LSAC Pilot Program May Offer an Alternative to the LSAT

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LSAC Pilot Program May Offer an Alternative to the LSAT

students at rows of desks in an open gym

A new bar exam is scheduled to debut in 2026 and it may look a bit different than what we’ve seen before.

The National Conference of Bar Examiners (NCBE) is asking the legal community to weigh in on the initial outlines of the exam content, which will place greater emphasis on essential lawyering skills and decrease the number of tested legal subjects. The NCBE hopes that public input will help identify any oversights in the topics and lawyering tasks slated for assessment.

Legal professionals can provide feedback at nextgenbarexam.ncbex.org/csopc-register/. The public comment period closes on Monday, April 18, 2022.

Proposed changes

The most noticeable changes to the exam are a decrease in the number of subjects tested and a proposed expansion of lawyering skills to be assessed.

Recently, the knowledge, skills, and abilities required for competent entry-level legal practice have shifted in areas like client relationship management and legal research, which have been made more efficient through technology.

For example, in March, Hawaii became the 40th state to adopt a duty of technology competency for lawyers. Illinois adopted the amendment to the competency rule in 2015, the 15th state to do so at the time.

In the proposed exam, the number of subjects tested will decrease from 12 to 8. The exam will still test on civil procedure, contract law (including Article 2 of the Uniform Commercial Code), evidence, torts, business associations (including agency), constitutional law (including proceedings before administrative agencies), criminal law and constitutional protections of accused persons, and real property.

The exam will no longer test conflict of laws, family law, trusts and estates, or secured transactions.

When it comes to lawyering skills, the NCBE proposal expands those tested beyond legal writing, issue spotting, and legal analysis to include legal research, investigation and evaluation, client counseling and advising, negotiation and dispute resolution, and client relationship and management.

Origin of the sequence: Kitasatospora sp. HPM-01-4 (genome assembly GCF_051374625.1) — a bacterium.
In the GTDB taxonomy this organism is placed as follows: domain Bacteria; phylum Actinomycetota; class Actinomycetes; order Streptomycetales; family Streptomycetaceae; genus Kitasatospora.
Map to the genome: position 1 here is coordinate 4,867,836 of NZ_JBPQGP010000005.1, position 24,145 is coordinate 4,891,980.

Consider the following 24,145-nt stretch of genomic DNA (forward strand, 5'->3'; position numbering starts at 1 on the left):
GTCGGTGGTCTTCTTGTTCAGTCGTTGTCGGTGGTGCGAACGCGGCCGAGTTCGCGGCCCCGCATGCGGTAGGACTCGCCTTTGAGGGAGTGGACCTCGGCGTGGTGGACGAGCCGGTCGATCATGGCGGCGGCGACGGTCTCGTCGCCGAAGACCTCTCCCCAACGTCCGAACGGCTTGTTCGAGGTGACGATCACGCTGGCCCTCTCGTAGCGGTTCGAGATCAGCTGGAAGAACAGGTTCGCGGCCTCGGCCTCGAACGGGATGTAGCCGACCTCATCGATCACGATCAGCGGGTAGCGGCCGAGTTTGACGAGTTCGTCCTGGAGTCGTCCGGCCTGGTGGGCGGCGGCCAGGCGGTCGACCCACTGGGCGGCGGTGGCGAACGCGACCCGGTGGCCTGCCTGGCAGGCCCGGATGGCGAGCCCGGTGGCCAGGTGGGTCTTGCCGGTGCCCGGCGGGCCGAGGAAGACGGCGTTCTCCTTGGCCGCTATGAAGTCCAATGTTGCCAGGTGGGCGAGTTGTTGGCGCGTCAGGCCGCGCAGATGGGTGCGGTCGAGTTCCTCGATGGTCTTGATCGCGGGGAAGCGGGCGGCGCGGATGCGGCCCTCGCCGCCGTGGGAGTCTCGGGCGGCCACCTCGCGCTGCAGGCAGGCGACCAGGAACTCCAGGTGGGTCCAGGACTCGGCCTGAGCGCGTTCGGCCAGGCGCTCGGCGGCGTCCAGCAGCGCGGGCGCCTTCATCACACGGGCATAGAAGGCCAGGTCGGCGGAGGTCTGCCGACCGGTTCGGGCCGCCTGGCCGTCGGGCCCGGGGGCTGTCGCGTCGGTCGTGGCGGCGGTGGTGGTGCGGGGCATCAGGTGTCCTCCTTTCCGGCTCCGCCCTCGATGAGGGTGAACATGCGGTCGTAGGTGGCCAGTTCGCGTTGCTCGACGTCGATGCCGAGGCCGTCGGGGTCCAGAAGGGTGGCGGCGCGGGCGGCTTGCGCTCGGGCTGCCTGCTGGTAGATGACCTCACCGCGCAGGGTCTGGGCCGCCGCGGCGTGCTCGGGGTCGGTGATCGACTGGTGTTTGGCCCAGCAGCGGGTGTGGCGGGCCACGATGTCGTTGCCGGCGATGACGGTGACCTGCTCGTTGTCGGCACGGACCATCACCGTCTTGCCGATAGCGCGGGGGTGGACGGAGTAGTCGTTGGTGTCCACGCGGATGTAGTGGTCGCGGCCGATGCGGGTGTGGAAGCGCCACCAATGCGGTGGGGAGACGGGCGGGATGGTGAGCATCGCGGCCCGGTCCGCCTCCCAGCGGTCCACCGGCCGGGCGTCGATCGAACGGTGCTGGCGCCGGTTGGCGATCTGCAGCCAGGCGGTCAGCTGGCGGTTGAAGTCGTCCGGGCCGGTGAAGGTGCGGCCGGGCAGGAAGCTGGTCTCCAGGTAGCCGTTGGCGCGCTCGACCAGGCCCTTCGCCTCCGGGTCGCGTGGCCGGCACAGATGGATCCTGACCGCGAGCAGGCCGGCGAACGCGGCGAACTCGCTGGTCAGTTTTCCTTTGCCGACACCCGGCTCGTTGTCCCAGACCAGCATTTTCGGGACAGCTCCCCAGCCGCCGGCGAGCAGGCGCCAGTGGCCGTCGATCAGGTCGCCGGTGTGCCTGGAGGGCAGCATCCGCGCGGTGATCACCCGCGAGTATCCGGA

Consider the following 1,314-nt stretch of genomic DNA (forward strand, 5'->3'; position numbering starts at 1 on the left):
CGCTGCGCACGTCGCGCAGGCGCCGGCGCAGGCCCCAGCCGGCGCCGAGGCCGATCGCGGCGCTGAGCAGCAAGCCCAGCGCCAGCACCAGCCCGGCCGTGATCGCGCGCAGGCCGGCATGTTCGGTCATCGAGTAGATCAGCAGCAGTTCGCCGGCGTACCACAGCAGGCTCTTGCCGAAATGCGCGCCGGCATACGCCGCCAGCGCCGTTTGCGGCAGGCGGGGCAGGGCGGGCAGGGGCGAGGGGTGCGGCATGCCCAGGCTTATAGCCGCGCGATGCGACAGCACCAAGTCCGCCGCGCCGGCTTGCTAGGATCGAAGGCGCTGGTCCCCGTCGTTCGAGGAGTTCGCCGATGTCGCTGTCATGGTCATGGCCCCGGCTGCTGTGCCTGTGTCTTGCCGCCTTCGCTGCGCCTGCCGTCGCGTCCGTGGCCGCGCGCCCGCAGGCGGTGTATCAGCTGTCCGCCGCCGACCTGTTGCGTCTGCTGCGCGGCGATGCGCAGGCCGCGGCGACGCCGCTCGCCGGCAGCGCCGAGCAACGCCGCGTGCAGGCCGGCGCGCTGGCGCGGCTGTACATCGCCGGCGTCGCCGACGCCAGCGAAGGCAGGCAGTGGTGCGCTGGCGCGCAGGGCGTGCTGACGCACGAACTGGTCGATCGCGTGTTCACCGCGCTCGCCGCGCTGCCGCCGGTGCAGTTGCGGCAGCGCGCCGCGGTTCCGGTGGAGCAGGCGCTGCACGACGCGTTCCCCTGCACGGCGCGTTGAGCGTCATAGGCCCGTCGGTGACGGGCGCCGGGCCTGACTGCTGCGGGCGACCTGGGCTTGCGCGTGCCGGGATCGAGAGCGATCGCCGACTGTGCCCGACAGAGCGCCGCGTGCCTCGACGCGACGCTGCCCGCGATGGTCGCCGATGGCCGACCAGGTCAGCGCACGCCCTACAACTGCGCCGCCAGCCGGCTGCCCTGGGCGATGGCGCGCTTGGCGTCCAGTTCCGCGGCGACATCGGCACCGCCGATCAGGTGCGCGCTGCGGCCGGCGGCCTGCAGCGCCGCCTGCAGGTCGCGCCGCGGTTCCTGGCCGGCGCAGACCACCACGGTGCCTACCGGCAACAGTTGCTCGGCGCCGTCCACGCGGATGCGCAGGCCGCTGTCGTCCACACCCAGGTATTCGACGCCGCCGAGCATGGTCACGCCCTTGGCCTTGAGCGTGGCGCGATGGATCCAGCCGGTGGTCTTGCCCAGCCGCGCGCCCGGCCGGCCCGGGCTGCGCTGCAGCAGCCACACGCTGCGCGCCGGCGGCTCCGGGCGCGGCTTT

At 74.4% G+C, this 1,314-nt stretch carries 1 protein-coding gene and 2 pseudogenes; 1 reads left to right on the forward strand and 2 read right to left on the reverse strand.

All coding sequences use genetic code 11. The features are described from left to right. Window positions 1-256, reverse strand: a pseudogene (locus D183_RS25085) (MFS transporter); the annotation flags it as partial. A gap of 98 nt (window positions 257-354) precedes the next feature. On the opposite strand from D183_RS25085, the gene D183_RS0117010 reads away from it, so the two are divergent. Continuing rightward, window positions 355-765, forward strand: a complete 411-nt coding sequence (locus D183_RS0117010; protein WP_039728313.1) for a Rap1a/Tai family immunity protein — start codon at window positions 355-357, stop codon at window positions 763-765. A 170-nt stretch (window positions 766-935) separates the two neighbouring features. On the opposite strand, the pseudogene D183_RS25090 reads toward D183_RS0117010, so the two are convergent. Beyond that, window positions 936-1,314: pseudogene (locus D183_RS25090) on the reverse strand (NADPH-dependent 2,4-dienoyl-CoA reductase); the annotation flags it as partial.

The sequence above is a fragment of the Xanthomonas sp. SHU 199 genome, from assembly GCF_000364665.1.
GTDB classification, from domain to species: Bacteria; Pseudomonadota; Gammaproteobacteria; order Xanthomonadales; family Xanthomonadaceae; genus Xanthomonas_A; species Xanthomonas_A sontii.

“Stakeholders have indicated that the bar exam should test fewer subjects in order to focus on testing more lawyering skills,” NCBE President Judith Gundersen said in a press release. “The new bar exam will be administered on computers, which allows us to build more dynamic question sets and test skills beyond those included on the current exam.”

Developing a new bar exam

The proposed changes are the result of an effort to evaluate the bar exam that began in 2018. The process included listening sessions, collaborative input from committees, and a multi-year study of nearly 15,000 practicing lawyers and stakeholders to determine the knowledge and skills necessary for effective practice by newly licensed attorneys.

The NCBE’s Content Scope Committee – a group of 21 legal professionals that included legal educators, law school deans, practicing attorneys, and bar examiners – assisted the NCBE in developing test content specifications for the new bar exam.

When considering the topics to be covered, the Content Scope Committee primarily considered three factors:

  • Frequency: How often is a newly licensed lawyer likely to encounter the topic in general entry-level practice?
  • Universality: How likely is a newly licensed lawyer to encounter the topic in more specialized types of entry-level practice?
  • Risk: How likely is it that there will be serious consequences if a newly licensed lawyer does not have any knowledge of the topic when it arises?

The state of the bar exam

The bar exam has experienced significant challenges during the pandemic, spawning the hashtag #barpocalypse on social media. After jurisdictions scrambled to make accommodations to administer the exam remotely, technology problems plagued many remote examinees.

Illinois and most other states administered the bar exam in person in February, stepping up health protocols for the facilities and exam takers.

Nancy Vincent, Director of Administration for the Illinois Board of Admissions to the Bar (IBAB), commented about the February 2022 exam, “Among other things we do have a mask mandate in place for everyone and an option of proof of full vaccination or a requirement that they produce proof of a negative Covid test with certain parameters. The Board believes in person is a better method of exam administration and believes it can be done safely with precautions in place.”

Illinois had an overall pass rate of 43% in February, down from 67% for the July 2021 exam, which was administered remotely.

IBAB is planning an in-person bar exam in July 2022.

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